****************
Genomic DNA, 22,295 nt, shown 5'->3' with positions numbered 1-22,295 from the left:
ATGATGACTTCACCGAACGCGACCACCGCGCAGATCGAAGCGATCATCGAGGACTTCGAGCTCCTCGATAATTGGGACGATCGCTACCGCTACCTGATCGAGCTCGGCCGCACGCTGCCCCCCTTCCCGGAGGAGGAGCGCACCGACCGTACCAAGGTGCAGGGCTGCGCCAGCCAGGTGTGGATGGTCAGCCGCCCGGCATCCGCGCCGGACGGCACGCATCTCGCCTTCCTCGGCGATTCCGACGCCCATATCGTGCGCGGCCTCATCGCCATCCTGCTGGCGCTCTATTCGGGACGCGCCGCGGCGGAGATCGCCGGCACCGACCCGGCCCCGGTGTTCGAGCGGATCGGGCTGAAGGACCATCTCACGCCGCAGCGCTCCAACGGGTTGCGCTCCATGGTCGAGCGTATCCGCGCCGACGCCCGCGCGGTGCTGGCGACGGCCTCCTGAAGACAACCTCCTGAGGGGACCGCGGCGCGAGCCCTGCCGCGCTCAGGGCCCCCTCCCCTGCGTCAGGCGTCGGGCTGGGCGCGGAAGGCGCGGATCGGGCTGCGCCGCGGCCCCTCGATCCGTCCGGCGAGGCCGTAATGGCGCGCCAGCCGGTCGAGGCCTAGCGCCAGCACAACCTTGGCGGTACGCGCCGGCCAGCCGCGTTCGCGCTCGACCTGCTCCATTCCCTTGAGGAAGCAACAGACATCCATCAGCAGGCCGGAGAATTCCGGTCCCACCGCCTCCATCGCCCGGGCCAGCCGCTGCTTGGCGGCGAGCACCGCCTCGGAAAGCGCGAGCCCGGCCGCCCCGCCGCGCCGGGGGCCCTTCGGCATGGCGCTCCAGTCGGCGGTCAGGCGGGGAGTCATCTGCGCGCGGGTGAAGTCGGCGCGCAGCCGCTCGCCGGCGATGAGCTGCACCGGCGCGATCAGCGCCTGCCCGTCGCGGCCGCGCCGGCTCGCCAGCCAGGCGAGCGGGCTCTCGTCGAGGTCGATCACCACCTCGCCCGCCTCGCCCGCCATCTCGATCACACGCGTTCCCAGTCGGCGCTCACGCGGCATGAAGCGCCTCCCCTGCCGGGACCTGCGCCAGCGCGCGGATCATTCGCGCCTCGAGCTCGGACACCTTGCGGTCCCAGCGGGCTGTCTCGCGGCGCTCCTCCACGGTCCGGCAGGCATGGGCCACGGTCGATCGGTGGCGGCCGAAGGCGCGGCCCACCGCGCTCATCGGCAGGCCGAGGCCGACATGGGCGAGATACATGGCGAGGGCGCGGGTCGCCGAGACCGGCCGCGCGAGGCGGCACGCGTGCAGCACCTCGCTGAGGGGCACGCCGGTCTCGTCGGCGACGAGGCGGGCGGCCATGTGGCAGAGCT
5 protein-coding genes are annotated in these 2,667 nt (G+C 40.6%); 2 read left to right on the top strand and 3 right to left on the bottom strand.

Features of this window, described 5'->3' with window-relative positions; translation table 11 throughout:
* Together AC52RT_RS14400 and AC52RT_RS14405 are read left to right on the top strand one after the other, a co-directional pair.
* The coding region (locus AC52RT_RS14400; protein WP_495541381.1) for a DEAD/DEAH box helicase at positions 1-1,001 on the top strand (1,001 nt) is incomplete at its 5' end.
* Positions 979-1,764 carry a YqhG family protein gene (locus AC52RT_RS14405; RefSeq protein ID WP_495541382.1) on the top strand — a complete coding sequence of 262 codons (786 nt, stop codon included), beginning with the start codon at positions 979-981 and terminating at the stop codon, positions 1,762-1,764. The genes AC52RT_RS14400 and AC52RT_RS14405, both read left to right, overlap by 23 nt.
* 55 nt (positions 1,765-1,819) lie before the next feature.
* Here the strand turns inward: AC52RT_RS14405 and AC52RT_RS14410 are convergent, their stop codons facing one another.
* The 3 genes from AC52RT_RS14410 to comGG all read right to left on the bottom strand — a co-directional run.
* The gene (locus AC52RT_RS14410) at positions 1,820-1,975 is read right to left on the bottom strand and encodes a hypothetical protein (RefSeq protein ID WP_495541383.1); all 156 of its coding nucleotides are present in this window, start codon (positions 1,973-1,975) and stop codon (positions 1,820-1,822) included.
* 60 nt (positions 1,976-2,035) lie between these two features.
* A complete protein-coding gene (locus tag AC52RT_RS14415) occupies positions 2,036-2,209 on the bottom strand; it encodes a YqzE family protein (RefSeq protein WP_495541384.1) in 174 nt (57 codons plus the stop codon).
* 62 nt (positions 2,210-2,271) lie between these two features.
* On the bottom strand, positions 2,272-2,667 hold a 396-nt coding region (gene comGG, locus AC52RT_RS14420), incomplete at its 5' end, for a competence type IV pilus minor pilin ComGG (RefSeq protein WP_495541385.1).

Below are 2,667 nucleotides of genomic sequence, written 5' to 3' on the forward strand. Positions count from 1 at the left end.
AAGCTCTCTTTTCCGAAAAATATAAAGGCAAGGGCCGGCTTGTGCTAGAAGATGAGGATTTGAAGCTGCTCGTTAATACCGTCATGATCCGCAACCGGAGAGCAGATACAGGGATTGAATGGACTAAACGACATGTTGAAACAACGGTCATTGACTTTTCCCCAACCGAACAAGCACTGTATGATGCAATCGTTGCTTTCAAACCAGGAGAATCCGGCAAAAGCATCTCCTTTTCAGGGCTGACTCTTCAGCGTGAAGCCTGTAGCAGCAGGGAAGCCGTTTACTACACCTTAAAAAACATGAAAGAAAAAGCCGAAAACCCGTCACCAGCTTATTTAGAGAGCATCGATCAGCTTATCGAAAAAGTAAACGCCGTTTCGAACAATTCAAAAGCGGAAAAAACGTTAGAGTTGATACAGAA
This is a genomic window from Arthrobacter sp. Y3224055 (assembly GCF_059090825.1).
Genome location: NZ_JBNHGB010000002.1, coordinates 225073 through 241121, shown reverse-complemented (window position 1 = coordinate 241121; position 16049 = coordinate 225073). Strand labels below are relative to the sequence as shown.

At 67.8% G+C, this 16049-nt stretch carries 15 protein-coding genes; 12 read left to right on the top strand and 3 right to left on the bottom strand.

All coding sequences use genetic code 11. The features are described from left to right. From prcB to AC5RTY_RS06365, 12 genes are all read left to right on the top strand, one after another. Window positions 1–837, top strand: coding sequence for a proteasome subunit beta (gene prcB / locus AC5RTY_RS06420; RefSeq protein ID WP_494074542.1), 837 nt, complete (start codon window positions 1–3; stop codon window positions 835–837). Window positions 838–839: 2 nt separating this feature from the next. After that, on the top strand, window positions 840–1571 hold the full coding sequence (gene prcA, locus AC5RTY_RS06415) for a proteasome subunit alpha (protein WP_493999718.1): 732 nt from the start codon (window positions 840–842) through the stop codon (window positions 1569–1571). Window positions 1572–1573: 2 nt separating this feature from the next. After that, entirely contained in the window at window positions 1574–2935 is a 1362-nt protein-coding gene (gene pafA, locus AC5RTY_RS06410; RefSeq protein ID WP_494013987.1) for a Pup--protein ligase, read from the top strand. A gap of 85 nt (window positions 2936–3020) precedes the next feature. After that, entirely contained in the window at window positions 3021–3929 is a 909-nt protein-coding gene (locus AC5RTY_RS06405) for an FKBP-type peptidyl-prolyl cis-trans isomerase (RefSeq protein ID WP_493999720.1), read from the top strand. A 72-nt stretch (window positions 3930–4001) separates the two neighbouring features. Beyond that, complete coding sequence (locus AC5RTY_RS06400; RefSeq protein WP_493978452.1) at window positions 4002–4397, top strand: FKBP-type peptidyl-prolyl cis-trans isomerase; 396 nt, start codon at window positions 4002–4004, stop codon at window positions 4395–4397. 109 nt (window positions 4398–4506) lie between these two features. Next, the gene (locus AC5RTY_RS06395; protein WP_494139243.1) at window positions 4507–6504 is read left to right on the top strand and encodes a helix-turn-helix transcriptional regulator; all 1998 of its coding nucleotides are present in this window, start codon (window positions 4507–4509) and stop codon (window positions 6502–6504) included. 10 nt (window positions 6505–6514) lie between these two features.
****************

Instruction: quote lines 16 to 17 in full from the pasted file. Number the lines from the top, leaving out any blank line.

Below are 2,667 nucleotides of genomic sequence, written 5' to 3' on the forward strand. Positions count from 1 at the left end.
AAGCTCTCTTTTCCGAAAAATATAAAGGCAAGGGCCGGCTTGTGCTAGAAGATGAGGATTTGAAGCTGCTCGTTAATACCGTCATGATCCGCAACCGGAGAGCAGATACAGGGATTGAATGGACTAAACGACATGTTGAAACAACGGTCATTGACTTTTCCCCAACCGAACAAGCACTGTATGATGCAATCGTTGCTTTCAAACCAGGAGAATCCGGCAAAAGCATCTCCTTTTCAGGGCTGACTCTTCAGCGTGAAGCCTGTAGCAGCAGGGAAGCCGTTTACTACACCTTAAAAAACATGAAAGAAAAAGCCGAAAACCCGTCACCAGCTTATTTAGAGAGCATCGATCAGCTTATCGAAAAAGTAAACGCCGTTTCGAACAATTCAAAAGCGGAAAAAACGTTAGAGTTGATACAGAA